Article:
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A Christian Response to Christchurch, I: The Victims

In this trilogy of articles I shall be highlighting the key features of an appropriate Christian response to the shooting in Christchurch. My first article shall focus on the victims; my second article on the perpetrator; and my third and final article on the problem of evil. Overall my concern shall be to show that Christianity provides a map to understanding and preventing human evil and is also able to meet the philosophical challenge presented by its occurrence. 

Hell

It is often suggested that the Christian doctrine of Hell is morally unconscionable. Understanding this doctrine to be that the nonbeliever is sent to a physical location where for his non-belief he is burned for all eternity, the skeptic makes the point that this is incompatible with the moral perfection of God. The claim that God is all loving and the claim that God punishes his creatures eternally for finite offences seem at odds. In what follows it will be my concern to show that this objection is based on a crude caricature of Hell that is quite different from what the church actually teaches. And we shall see that when that doctrine is properly understood there are no indefeasible moral objections against it.

Approaching the Jesus Myth with Others

How can we possibly get people interested in Jesus if people believe he was just a made-up story? Or if people think that the scriptures are riddled with fantastical exaggerations?
In this article I will present an approach for helping people get past Jesus Mythicism, followed by several links for dealing with other sceptical beliefs that typically follow this extreme scepticism.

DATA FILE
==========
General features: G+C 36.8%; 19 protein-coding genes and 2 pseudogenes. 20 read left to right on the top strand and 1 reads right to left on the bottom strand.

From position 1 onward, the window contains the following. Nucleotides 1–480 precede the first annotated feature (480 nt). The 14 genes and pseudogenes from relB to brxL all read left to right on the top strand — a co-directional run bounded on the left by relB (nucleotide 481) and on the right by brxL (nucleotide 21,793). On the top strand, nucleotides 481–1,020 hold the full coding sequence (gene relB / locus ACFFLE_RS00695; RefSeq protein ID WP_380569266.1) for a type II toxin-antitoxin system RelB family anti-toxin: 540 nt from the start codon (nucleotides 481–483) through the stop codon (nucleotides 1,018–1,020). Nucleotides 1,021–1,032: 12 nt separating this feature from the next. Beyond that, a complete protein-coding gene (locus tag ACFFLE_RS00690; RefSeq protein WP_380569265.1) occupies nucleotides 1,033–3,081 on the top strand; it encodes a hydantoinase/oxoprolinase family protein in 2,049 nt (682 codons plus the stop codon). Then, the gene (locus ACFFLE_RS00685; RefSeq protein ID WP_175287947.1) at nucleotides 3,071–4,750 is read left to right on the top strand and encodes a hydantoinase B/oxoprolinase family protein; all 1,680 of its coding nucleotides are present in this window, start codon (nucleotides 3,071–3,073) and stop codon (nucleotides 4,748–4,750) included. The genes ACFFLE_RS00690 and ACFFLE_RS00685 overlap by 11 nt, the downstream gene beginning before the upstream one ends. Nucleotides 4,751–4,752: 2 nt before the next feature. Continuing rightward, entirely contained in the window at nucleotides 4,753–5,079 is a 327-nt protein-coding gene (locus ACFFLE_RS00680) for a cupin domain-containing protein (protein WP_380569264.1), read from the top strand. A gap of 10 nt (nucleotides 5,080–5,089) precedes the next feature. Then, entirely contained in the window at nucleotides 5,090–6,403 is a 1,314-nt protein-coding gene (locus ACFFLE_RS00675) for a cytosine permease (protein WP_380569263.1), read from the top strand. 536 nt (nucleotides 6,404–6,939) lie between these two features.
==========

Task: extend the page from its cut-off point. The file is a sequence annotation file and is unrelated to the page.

Understanding the Incarnation IV: The Coherence of Christian Doctrine

In this series of posts I have been considering an argument from The Resurrection of God Incarnate by Oxford professor of philosophy Richard Swinburne. Swinburne disagrees with Dawkins that the idea of an incarnation is incongruous and improbable on its face;1 in fact, Swinburne thinks that there are at least three good reasons for thinking that, if there is a God, He will become incarnate in response to the obvious general fact of human sin and suffering.

Understanding the Incarnation III: Helping Humanity to Live Morally Good Lives

In this series of posts I have been considering an argument by Oxford professor of philosophy Richard Swinburne. In The Resurrection of God Incarnate, he argues that, contra Richard Dawkins,1 there are good a priori reasons for thinking that if there is a God he will become incarnate in response to the obvious general fact of human sin and suffering.